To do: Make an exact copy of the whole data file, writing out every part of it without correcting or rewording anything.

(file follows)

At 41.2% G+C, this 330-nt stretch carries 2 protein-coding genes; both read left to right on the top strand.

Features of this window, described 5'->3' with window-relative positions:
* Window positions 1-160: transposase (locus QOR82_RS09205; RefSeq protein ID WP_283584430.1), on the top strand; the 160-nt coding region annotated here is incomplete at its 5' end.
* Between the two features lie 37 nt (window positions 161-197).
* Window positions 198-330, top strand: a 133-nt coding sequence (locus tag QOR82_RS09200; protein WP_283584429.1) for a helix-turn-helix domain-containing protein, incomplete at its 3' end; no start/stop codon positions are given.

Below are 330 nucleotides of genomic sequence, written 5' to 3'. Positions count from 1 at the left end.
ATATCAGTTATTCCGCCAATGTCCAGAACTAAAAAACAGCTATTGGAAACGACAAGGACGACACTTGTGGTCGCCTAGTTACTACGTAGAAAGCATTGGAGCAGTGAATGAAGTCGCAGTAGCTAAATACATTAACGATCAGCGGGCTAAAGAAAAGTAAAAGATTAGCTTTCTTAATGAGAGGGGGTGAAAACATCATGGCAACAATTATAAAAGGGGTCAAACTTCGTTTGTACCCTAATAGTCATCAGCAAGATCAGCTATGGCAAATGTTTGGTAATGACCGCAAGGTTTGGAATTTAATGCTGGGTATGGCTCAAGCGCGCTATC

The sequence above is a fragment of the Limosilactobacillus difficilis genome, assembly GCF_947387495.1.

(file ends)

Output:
At 41.2% G+C, this 330-nt stretch carries 2 protein-coding genes; both read left to right on the top strand.

Features of this window, described 5'->3' with window-relative positions:
* Window positions 1-160: transposase (locus QOR82_RS09205; RefSeq protein ID WP_283584430.1), on the top strand; the 160-nt coding region annotated here is incomplete at its 5' end.
* Between the two features lie 37 nt (window positions 161-197).
* Window positions 198-330, top strand: a 133-nt coding sequence (locus tag QOR82_RS09200; protein WP_283584429.1) for a helix-turn-helix domain-containing protein, incomplete at its 3' end; no start/stop codon positions are given.

Below are 330 nucleotides of genomic sequence, written 5' to 3'. Positions count from 1 at the left end.
ATATCAGTTATTCCGCCAATGTCCAGAACTAAAAAACAGCTATTGGAAACGACAAGGACGACACTTGTGGTCGCCTAGTTACTACGTAGAAAGCATTGGAGCAGTGAATGAAGTCGCAGTAGCTAAATACATTAACGATCAGCGGGCTAAAGAAAAGTAAAAGATTAGCTTTCTTAATGAGAGGGGGTGAAAACATCATGGCAACAATTATAAAAGGGGTCAAACTTCGTTTGTACCCTAATAGTCATCAGCAAGATCAGCTATGGCAAATGTTTGGTAATGACCGCAAGGTTTGGAATTTAATGCTGGGTATGGCTCAAGCGCGCTATC

The sequence above is a fragment of the Limosilactobacillus difficilis genome, assembly GCF_947387495.1.